This is effectively a textbook for Renaissance artists. It is split into three sections, the first dealing predominantly with issues of composition and perspective, the second with light and shade, colour and the artist's duty to his art and his public, and the third predominantly with what qualities one must bring to the job of being an artist.
If you are only loosely interested in art as a pragmatic practice, and you don't have some mathematical knowledge which will steer you through the first section it may be rather impenetrable in places. I am one of these people and found myself really struggling with the first section.
It is however fascinating as a glimpse into the mindset of a humanist scholar and as someone practicing on the cusp of what will become the Renaissance. I picked this up because I am studying Leonardo Da Vinci and this book was massively influential on him. This is what is most fascinating to me, that the things which Leonardo did and propounded, and which many people judge him as a genius for, were already laid out in essence in this book, written many years before.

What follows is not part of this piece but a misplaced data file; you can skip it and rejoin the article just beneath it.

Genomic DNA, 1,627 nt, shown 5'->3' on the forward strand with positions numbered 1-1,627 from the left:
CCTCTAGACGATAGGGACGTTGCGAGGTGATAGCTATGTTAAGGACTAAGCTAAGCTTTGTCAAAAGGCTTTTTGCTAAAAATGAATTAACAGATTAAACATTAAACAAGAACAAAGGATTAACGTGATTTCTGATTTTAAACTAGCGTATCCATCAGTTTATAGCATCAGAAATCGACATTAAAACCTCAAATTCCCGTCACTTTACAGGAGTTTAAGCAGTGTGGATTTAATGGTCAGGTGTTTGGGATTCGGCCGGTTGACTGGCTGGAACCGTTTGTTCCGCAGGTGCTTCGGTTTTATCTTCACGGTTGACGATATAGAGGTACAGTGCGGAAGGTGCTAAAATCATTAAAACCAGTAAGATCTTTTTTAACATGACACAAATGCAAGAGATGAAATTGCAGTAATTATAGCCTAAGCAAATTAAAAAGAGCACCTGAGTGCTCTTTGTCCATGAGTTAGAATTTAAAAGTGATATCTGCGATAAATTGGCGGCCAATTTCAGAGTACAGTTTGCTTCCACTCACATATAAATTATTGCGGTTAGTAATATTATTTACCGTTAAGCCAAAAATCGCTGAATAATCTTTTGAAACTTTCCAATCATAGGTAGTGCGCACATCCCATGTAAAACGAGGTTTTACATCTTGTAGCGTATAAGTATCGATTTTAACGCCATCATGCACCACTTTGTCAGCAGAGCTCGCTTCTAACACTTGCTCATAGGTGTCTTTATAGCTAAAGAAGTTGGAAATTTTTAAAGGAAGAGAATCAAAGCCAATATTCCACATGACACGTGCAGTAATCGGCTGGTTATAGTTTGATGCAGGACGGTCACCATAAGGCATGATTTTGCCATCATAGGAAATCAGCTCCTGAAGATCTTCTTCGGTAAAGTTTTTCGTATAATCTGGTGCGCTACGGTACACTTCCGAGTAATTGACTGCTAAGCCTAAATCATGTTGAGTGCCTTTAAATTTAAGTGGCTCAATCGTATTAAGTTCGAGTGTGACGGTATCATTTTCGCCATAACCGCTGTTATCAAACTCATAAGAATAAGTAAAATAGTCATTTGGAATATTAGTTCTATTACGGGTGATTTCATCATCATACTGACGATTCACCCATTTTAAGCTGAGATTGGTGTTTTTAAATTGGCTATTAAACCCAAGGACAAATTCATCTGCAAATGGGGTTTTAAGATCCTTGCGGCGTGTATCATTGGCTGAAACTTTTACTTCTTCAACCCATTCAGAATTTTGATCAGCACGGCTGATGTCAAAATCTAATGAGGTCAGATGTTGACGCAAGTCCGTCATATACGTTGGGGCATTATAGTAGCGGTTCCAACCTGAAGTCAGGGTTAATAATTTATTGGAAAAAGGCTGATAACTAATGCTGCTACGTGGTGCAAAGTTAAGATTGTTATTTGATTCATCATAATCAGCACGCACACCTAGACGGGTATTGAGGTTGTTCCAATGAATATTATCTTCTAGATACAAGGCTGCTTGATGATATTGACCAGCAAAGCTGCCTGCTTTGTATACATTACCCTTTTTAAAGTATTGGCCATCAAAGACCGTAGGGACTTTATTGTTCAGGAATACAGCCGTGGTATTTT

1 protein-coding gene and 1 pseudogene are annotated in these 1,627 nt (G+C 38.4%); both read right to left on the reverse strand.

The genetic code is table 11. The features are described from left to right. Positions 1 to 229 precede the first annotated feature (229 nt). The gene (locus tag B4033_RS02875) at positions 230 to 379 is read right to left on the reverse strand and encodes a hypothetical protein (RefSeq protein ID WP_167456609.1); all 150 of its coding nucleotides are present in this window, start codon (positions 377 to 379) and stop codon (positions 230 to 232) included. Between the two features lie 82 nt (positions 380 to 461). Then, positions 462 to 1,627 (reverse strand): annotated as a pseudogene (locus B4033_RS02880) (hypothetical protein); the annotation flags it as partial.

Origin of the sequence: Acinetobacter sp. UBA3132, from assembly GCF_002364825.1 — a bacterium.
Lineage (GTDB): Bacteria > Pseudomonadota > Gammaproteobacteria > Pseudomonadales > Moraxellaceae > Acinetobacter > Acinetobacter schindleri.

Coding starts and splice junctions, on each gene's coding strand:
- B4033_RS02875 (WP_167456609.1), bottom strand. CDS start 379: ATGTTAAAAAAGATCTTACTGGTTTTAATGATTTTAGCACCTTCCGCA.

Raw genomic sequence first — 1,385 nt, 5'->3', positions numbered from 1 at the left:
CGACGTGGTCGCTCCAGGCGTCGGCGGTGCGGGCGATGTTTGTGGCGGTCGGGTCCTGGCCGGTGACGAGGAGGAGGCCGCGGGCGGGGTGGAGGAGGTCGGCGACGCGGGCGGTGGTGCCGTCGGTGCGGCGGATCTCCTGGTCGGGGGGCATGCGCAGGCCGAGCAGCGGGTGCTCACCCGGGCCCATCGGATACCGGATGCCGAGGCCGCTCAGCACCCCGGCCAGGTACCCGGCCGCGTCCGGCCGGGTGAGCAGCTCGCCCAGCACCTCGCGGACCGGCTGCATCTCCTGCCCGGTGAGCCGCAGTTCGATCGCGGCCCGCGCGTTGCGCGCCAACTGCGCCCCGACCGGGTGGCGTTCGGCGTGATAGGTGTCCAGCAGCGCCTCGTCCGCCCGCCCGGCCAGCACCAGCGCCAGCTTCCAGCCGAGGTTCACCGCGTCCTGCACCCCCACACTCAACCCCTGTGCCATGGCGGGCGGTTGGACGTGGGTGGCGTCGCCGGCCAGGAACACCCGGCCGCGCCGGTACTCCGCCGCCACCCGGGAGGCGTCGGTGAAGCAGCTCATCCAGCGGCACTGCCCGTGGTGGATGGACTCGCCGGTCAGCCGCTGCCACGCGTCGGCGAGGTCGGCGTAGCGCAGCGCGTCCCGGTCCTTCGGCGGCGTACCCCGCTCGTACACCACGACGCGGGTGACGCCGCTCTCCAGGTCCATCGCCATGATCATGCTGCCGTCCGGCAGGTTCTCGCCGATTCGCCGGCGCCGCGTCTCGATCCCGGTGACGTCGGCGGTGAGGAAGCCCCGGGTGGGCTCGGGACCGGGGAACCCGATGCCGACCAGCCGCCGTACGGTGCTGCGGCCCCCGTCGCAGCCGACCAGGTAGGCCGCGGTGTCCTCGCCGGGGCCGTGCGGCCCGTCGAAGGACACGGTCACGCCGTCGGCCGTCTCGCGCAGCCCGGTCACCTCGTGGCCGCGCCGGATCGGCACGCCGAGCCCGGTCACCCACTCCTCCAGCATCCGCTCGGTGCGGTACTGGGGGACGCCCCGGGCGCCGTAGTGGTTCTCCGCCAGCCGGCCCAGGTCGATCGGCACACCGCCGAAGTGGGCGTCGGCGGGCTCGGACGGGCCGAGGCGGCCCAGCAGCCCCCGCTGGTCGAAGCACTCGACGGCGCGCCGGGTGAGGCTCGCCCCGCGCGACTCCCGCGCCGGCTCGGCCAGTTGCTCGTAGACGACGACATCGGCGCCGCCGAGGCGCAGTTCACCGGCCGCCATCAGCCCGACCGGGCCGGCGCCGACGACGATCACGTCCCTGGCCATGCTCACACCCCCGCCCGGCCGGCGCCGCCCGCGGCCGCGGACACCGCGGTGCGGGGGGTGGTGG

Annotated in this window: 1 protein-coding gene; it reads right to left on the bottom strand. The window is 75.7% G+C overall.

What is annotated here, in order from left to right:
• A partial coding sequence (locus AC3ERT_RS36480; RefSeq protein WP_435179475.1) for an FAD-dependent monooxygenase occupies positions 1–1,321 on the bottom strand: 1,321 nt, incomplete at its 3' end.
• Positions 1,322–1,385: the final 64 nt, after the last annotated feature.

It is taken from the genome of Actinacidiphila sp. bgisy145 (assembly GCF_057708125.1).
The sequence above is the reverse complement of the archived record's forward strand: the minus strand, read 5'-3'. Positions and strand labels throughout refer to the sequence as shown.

This is a short book, coming in at 96 pages, with thirty odd of those taken up by the introduction. The introduction however is very valuable and to me the most illuminating part of the book, one which certainly gave me enough impetus to keep going with the actual text itself. The introduction is written by Martin Kemp, a world renowned expert on Leonardo Da Vinci. His writing is fluent, interesting and illuminating.